Developer / Publisher – Zenox Studio / Gamepoch Inc
Price – US $14.99 / EU €14.99 / UK £10.99 / AU $14.95
Release Date – March 21st, 2018
Control Method – 2 x Move Controllers
Play Type – Seated, Standing
Pro Patch – No
Digital Only – Yes
Reviewed on – PS4 Pro
Lunar Stone is a very odd-ball stationary wave shooter. You play as Ting and from what little I could glean from the what little story there is here, you are looking for a few stones that can be used to maybe defeat a Vampire guy. I’m not really sure, but given just how short this First-Person Shooter is, the story in honestly next to unimportant, especially when compared to the “stellar” presentation.
Move controllers wield your weapons of choice with your starting arsenal being a 12-shot pistol and sword. Each weapon has a power mode that allows the gun to shoot all 12 rounds at once or launch a fireball from the sword. Once you beat the campaign, 2 additional weapons become available, 2 crossbows or 2 fireball throwing mechanical gloves. Reloading is handled by flicking your wrist down and swinging your sword with reckless abandon will dispatch any nearby foes which reminded me of the swordplay in DWVR. During 2 of the non-combat scenes, you can teleport around, but that’s really a next to pointless addition. One the features of Lunar Stone is a dodge mechanic the requires you to quickly shift your head left or right, which makes a swish sound and allows you to dodge incoming attacks, provided you have timed that dodge somewhat accurately.
So with regards to visuals, this is all over the map. 2 school girls, I’m assuming college age based upon their rather revealing attire, start off by stumbling across some kind of ruins that you are already in. The 5 stages (3 of which are combat) all look fine. Each stage is just a room of sorts with you stationary in the middle of them. There are only a handful of enemy models here and considering the budget nature of the game, I think look fine. The bosses are the shining point in the visuals, and the game for that matter, with the first being a huge skeleton, the 2nd being a large mutant who picks you up by the neck and the last being some lame vampire guy. I love large scale objects in VR and the giant skeleton was kinda cool as was the axe wielding mutant.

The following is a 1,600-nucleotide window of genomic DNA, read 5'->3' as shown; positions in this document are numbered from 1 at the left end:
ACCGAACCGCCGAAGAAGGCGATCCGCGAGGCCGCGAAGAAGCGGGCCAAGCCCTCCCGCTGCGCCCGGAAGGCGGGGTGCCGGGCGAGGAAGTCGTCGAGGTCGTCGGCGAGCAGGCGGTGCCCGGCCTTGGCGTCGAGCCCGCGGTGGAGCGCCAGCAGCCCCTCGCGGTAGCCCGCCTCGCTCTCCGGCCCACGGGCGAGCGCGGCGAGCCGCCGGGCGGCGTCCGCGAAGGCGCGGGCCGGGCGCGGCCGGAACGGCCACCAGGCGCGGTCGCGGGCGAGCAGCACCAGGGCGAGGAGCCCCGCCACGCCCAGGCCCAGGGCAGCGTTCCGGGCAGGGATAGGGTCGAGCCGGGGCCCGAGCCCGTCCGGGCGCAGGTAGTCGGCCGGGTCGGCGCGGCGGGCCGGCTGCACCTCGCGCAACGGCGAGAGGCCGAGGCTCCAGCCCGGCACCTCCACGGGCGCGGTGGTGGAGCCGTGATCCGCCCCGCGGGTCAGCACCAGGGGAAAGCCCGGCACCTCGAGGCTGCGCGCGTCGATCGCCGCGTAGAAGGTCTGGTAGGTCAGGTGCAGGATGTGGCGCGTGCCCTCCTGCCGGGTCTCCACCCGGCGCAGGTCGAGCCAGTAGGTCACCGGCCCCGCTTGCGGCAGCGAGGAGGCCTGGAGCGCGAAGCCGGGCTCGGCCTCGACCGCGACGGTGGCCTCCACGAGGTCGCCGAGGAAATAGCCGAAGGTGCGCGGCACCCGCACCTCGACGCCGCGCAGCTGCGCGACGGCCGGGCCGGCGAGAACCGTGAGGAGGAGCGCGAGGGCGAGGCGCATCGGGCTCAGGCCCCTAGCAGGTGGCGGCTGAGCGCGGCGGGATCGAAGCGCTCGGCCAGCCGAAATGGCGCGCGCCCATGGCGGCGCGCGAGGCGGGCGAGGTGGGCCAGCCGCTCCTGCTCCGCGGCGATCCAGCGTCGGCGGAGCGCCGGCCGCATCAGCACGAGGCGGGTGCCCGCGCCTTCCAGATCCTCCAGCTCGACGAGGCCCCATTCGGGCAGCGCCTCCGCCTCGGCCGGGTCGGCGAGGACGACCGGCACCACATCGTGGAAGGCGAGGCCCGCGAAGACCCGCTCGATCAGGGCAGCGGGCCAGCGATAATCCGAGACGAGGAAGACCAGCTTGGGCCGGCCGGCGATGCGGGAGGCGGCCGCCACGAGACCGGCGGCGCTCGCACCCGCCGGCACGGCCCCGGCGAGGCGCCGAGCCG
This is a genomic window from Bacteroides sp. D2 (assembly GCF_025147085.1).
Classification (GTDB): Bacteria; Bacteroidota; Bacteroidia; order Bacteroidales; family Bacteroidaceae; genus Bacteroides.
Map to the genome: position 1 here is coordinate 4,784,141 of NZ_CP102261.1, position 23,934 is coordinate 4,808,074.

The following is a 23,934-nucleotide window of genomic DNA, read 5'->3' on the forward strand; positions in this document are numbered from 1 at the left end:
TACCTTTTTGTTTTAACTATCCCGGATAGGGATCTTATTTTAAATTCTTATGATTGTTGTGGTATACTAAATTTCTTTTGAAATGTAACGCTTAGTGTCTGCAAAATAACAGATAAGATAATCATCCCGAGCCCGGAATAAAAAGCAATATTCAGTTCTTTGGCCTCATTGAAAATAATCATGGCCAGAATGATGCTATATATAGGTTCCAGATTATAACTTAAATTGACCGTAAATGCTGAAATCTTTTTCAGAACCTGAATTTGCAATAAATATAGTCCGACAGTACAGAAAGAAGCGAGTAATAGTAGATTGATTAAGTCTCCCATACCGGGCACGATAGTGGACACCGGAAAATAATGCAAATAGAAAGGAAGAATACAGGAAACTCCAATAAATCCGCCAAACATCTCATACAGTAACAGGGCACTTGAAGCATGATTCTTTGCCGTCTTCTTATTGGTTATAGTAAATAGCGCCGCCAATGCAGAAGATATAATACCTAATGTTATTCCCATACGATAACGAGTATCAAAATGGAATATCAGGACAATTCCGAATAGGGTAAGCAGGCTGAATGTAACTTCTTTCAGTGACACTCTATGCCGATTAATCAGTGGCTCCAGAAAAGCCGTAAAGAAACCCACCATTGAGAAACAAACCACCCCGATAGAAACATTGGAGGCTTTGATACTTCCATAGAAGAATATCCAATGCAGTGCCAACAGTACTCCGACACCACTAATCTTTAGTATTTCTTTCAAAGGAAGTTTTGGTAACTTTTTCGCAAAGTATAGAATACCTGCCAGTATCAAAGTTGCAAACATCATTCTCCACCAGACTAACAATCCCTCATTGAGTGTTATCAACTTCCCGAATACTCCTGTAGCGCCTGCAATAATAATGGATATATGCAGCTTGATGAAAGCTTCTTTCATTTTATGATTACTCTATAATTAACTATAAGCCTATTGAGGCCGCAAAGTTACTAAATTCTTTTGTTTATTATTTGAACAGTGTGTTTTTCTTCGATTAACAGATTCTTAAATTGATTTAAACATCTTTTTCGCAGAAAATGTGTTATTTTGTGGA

The audio is awesome, provided you like bad dubbing and poorly translated English. Honestly, one of the girls, Nika, looks like Maria Brink from the band ‘In This Moment’ and is competent in her role. The other,Melanie, is played by an actress clearly new to the English language and every word she spouts out is laughably mispronounced and humored me throughout my playthrough. There is some forgettable music here as well, minus the song that plays during the credits which is epically cheesy.
The actual game is criminally short, taking me just under 30 minutes to wrap on medium difficulty. There are 3 modes of play currently available; tutorial, campaign and Boss Rush with the latter 2 being almost indistinguishable as the campaign just contains around 2 minutes of fighting smaller enemies before the boss shows up. Coming soon is an endless mode, but that honestly sounds like content paddling more than much ekse given what’s currently available.
The swordplay is underwhelming as the enemies don’t properly react to your swings and the other weapons aren’t much better. The unlockable dual crossbows are terrible to use and overall the combat mostly involves shooting at unflinching enemies and occasionally dodging a boss’s attack. The story is hard to follow and while I did enjoy the broken way it was told, I expect many people to be more annoyed by the narrative than anything else. The first 2 bosses are really the highlight in Lunar Stone with everything else in the game becoming background noise and there is no strategy to the battles, just shoot and dodge.
I didn’t hate my time in Lunar Stone and actually laughed out loud more than a few times at story and poor translating that occurred. Lunar Stone doesn’t look terrible, but the gameplay is so shallow that it makes everything in the game instantly forgettable and if you don’t find the humor in cheesy, poorly written dialogue, there really is very little here that will appeal to you.
What would I pay? I think the $10 price tag for this is too high, but like I said, I enjoyed the cheese factor here enough to not fully regret my purchase. If your thoughts echo mine, I’d say nab it for $5 if it ever drops, but for those looking for a quality shooter, you best look past this one.